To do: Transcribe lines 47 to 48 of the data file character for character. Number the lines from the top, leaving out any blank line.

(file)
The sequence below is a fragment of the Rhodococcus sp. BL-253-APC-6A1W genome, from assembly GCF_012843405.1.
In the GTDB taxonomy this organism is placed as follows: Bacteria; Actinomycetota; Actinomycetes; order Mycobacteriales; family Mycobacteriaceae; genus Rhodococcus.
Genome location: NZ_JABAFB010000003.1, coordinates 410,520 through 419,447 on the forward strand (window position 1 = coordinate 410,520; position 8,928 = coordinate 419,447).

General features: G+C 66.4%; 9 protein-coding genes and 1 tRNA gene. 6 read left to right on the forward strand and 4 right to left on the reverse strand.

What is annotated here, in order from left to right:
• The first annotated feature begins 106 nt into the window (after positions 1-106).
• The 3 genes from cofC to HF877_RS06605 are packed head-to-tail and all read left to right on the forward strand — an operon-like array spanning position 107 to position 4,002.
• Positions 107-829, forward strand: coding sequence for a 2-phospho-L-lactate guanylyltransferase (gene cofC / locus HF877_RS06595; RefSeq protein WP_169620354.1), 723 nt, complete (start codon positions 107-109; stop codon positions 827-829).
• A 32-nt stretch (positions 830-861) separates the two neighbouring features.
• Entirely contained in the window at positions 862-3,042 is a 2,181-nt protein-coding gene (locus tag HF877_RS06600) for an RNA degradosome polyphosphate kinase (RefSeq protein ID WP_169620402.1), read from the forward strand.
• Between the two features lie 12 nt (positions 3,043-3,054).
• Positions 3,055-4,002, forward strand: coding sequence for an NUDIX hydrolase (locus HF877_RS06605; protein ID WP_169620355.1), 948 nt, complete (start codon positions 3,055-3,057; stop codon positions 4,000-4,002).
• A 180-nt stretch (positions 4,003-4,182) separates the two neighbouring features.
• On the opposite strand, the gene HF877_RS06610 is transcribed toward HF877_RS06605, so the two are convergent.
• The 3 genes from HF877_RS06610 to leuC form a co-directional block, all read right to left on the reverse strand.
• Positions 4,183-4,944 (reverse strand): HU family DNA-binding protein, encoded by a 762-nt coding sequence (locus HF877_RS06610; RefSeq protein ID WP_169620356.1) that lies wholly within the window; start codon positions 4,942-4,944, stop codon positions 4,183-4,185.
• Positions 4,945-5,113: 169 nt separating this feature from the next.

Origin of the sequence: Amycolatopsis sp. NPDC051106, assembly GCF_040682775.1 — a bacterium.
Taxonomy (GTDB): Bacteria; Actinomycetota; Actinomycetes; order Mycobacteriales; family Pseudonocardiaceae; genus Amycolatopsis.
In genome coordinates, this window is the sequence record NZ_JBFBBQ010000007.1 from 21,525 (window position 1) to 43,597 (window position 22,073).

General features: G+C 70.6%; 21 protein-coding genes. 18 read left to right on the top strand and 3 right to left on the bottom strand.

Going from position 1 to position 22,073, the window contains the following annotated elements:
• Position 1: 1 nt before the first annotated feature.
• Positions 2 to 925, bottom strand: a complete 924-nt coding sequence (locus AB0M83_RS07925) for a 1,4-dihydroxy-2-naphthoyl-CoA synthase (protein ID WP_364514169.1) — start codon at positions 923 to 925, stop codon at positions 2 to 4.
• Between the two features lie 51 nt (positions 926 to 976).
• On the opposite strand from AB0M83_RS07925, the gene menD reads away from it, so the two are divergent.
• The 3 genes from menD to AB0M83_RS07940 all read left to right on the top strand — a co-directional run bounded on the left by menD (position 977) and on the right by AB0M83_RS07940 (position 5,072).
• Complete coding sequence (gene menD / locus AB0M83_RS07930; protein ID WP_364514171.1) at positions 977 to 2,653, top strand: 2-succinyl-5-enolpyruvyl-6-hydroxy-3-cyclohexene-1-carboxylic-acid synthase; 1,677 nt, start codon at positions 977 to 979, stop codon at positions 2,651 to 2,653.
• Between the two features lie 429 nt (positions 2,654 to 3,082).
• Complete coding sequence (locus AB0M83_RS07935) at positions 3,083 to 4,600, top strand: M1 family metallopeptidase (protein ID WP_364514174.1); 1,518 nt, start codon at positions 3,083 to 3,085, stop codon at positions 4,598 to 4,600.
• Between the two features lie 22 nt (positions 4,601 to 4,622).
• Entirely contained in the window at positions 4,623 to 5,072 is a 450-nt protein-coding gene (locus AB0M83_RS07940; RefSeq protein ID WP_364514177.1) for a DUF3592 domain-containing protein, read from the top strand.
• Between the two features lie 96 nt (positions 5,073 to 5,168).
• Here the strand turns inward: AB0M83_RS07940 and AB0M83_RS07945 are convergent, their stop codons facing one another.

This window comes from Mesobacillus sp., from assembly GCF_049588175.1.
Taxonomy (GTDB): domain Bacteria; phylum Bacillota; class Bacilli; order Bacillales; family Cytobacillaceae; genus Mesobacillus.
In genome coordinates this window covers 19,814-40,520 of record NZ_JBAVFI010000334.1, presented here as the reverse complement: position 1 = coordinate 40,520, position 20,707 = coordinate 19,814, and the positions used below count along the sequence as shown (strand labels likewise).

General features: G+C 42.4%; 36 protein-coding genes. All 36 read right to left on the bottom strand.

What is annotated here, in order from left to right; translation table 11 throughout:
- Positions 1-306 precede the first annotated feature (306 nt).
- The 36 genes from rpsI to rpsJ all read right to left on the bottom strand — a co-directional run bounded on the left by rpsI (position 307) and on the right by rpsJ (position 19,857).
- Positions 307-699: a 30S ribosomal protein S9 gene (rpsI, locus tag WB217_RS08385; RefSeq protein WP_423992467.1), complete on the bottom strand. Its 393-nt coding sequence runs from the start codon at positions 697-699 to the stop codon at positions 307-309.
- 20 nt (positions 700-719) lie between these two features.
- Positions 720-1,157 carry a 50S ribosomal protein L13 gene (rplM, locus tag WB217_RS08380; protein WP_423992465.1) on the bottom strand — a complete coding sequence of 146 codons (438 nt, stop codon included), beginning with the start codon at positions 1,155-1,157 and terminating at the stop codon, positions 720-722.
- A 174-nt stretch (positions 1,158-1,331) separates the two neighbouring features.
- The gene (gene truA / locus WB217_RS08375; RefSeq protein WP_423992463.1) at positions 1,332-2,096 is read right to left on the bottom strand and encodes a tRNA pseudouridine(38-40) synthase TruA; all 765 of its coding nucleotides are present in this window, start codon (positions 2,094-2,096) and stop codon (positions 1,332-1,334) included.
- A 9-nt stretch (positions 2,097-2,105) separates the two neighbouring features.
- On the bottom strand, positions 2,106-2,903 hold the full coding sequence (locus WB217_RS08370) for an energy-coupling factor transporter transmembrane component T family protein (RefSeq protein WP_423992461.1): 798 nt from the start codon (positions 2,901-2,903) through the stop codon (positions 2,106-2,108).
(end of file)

- A 9-nt stretch (positions 2,097-2,105) separates the two neighbouring features.
- On the bottom strand, positions 2,106-2,903 hold the full coding sequence (locus WB217_RS08370) for an energy-coupling factor transporter transmembrane component T family protein (RefSeq protein WP_423992461.1): 798 nt from the start codon (positions 2,901-2,903) through the stop codon (positions 2,106-2,108).